At twenty minutes past the appointment time, a woman sitting near me makes a telephone call. She and her daughter were there before I arrived. She is calling the same therapist I am to see, wondering what's taking so long. I engage the woman in conversation as it seems that not only is the therapist late, she's double-booked. The therapist said she would be there in seven minutes. Oddly specific. After seven minutes elapse, the office door opens and the therapist emerges. She calls the mother and daughter, and I wonder if this is a test, is this what psychotherapy is like? We spend tedious minutes rescheduling, but I'm not sure I'll come back.

Saturday, December 14
Evening approaches. It's cold and raining. I spent a portion of the day preparing my mask for the office Christmas party masquerade. I'm feeling nervous anticipation about the party, as I don't know many people who are going. It's too early to go yet.

I suddenly realize that today is the date of the book's end. I should take a few minutes to read, as I may not return before midnight. I arrive to the party fashionably late.

All the snow is being washed away.

After
Since the early days, I have been continually reminded of Béla Tarr's Satantango. The walking, endless walking, in wind and rain, and the cows. I wonder if Herzog made a film like that.

One review astutely notes:
For Herzog, art and life are inextricable. That would be too trite to write in connection with most people, but it seems wrong not to say it about Herzog.

It's only in passing that Herzog mentions Eisner. While she is ostensibly the reason for this walk, she is absent from this journal. We think something is about one thing, but it's almost always about something else.

I was unable to keep pace. Most days I wanted to rush ahead, but I was content also to let the days pile up. This may not be the right content for me to undertake slow reading, thoughtful and careful reading. Reading is either too much an entertainment and escape to warrant much thought. Or it is altogether too close and intimate and verging on impossible to reflect upon coherently. (I had considered reading Uwe Johnson's Anniversaries in "real time" but am grateful that I decided against it.)

Werner Herzog Takes a Walk

Excerpt.

Monday, December 16, 2019

A hunger that whetted itself on what you fed it

One spared life might be worth more to the other side than all the blood that stained Red's hands today. A fugitive becomes a queen or a scientist or, worse, a poet.
This Is How You Lose the Time War, by El by Amal El-Mohtar and Max Gladstone, is an incredibly poetic time-travel story.

Red is an agent of the Commandant; Blue is of the Garden. "My viney-hivey elfworld, as you say, versus your techy-mechy dystopia."

Red:"Red likes to feel. It is a fetish."
Blue: "She wears antique typewriter keys on her fingertips in veneration of the great god Hack."

Some reviews liken it to The Time Traveler's Wife (of which I'm not a fan). I have yet to see a review that makes something of the obvious Doctor Who reference. Whatever the inspiration for this novel, it is beautiful, romantic, fresh.

Two agents on opposing sides leave letters for each other across time and space as they manipulate strands of time. The type of beings they are is suggested rather than explained, and the nature of the war is never addressed (and I like that it's open to interpretation). Similarly their letters take on very creative forms (e.g., one message is read in tea leaves).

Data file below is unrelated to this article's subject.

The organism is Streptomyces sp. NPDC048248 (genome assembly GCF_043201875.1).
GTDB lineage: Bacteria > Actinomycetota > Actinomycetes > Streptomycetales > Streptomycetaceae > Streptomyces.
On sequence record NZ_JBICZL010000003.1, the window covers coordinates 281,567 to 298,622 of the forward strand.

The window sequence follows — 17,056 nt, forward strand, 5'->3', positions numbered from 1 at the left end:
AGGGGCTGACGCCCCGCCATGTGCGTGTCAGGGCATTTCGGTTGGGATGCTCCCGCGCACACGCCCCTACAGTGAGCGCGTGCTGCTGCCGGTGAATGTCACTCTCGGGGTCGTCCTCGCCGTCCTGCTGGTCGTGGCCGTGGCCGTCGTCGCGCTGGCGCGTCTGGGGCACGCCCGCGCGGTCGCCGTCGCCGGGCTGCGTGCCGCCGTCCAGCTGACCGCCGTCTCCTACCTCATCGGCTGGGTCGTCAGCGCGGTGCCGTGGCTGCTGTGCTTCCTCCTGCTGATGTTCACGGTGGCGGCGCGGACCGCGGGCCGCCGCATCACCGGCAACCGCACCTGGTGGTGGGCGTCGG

In this regard it is similar to Basic Black with Pearls: the agents see everything as having a coded significance, but they can never be certain of it.
All that supposing Blue even sent this message — that Red has not manufactured it, groping in despair for meaning in broken images the next braid's twist will wash away. Art comes and goes in the war. The painting on the subway wall might be an accident. She might be making this up.

But.

There is a chance.
At least here, the feeling is mutual.
I am yours in other ways as well: yours as I watch the world for your signs, apophenic s a haruspex; yours as I debate methods, motives, chances of delivery; yours as I review you words by their sequence, their sound, smell, taste, taking care no one memory of them becomes too worn. Yours.
The language at times pulled me out of the story. Nouns disguised as verbs led me down garden paths; I had to retrace my steps to unravel the syntax. But the poetry of it led me through the maze of my own heart.

Love:
"I want to be a context for you."
"Only in this nonexistent place our letters weave do I feel weak. How I love to have no armor here."

And hunger:
But hunger is a many-splendoured thing; it needn't be conceived only in limbic terms, in biology. Hunger, Red — to sate a hunger or to stoke it, to feel hunger as a furnace, to trace its edges like teeth — is this a thing you, singly, know? Have you ever had a hunger that whetted itself on what you fed it, sharpened so keen and bright that it might split you open, break a new thing out.
Blue has deep hunger inside her, and they have yet to learn what timey-wimey role Red had in inspiring it.
I remember a kiss and something to eat. It was so kind, I couldn't fathom it as unfriendly. As fairy tale as it gets, really. I remember bright light, and then — hunger. Hunger that was turning me inside out, hunger in the most primal way imaginable, hunger that obliterated every other thing — I couldn't see, I was so hungry, I couldn't breathe, and it was like something was opening up inside me and telling me to seek. I think some part of me must have been screaming, but I couldn't tell you which; my body was an alarm bell sounding. I turned all of myself toward Garden to be fed, to stem this, to me from disappearing —
Love somehow feeds itself.